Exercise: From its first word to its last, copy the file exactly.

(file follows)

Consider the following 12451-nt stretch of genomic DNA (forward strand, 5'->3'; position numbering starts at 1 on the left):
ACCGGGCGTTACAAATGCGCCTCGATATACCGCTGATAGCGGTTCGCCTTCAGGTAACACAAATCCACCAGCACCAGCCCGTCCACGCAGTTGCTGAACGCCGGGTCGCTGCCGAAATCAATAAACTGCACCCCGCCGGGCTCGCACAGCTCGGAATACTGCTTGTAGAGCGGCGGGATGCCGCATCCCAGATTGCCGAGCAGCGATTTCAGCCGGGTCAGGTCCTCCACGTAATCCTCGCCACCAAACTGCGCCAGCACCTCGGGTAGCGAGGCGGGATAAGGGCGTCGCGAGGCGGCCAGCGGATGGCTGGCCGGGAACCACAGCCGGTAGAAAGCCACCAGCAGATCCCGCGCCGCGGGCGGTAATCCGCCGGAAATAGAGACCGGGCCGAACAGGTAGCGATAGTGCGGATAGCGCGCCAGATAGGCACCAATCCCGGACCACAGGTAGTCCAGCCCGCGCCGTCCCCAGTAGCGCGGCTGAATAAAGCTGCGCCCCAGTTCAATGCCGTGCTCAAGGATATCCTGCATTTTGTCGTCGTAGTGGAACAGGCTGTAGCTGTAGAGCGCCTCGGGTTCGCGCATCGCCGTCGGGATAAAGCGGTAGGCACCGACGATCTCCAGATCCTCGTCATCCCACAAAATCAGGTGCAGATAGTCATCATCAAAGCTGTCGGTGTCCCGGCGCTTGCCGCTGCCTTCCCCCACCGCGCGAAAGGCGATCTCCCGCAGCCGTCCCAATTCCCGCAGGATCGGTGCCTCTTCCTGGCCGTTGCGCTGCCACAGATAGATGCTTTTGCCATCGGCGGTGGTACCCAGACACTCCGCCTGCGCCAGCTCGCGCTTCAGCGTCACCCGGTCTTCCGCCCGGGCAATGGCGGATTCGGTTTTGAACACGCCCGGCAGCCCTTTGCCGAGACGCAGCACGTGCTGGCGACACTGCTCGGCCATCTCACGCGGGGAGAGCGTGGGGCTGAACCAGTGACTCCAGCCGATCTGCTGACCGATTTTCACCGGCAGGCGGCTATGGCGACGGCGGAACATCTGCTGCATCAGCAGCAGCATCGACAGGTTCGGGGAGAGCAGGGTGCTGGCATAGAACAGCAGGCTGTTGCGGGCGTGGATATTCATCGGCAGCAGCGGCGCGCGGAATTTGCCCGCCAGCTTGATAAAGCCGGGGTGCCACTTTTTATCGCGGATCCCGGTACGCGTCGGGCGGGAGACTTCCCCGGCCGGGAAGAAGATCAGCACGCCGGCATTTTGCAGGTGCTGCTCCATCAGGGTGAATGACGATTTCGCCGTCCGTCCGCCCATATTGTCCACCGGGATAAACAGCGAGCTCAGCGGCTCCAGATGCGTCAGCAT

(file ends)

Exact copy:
Consider the following 12451-nt stretch of genomic DNA (forward strand, 5'->3'; position numbering starts at 1 on the left):
ACCGGGCGTTACAAATGCGCCTCGATATACCGCTGATAGCGGTTCGCCTTCAGGTAACACAAATCCACCAGCACCAGCCCGTCCACGCAGTTGCTGAACGCCGGGTCGCTGCCGAAATCAATAAACTGCACCCCGCCGGGCTCGCACAGCTCGGAATACTGCTTGTAGAGCGGCGGGATGCCGCATCCCAGATTGCCGAGCAGCGATTTCAGCCGGGTCAGGTCCTCCACGTAATCCTCGCCACCAAACTGCGCCAGCACCTCGGGTAGCGAGGCGGGATAAGGGCGTCGCGAGGCGGCCAGCGGATGGCTGGCCGGGAACCACAGCCGGTAGAAAGCCACCAGCAGATCCCGCGCCGCGGGCGGTAATCCGCCGGAAATAGAGACCGGGCCGAACAGGTAGCGATAGTGCGGATAGCGCGCCAGATAGGCACCAATCCCGGACCACAGGTAGTCCAGCCCGCGCCGTCCCCAGTAGCGCGGCTGAATAAAGCTGCGCCCCAGTTCAATGCCGTGCTCAAGGATATCCTGCATTTTGTCGTCGTAGTGGAACAGGCTGTAGCTGTAGAGCGCCTCGGGTTCGCGCATCGCCGTCGGGATAAAGCGGTAGGCACCGACGATCTCCAGATCCTCGTCATCCCACAAAATCAGGTGCAGATAGTCATCATCAAAGCTGTCGGTGTCCCGGCGCTTGCCGCTGCCTTCCCCCACCGCGCGAAAGGCGATCTCCCGCAGCCGTCCCAATTCCCGCAGGATCGGTGCCTCTTCCTGGCCGTTGCGCTGCCACAGATAGATGCTTTTGCCATCGGCGGTGGTACCCAGACACTCCGCCTGCGCCAGCTCGCGCTTCAGCGTCACCCGGTCTTCCGCCCGGGCAATGGCGGATTCGGTTTTGAACACGCCCGGCAGCCCTTTGCCGAGACGCAGCACGTGCTGGCGACACTGCTCGGCCATCTCACGCGGGGAGAGCGTGGGGCTGAACCAGTGACTCCAGCCGATCTGCTGACCGATTTTCACCGGCAGGCGGCTATGGCGACGGCGGAACATCTGCTGCATCAGCAGCAGCATCGACAGGTTCGGGGAGAGCAGGGTGCTGGCATAGAACAGCAGGCTGTTGCGGGCGTGGATATTCATCGGCAGCAGCGGCGCGCGGAATTTGCCCGCCAGCTTGATAAAGCCGGGGTGCCACTTTTTATCGCGGATCCCGGTACGCGTCGGGCGGGAGACTTCCCCGGCCGGGAAGAAGATCAGCACGCCGGCATTTTGCAGGTGCTGCTCCATCAGGGTGAATGACGATTTCGCCGTCCGTCCGCCCATATTGTCCACCGGGATAAACAGCGAGCTCAGCGGCTCCAGATGCGTCAGCAT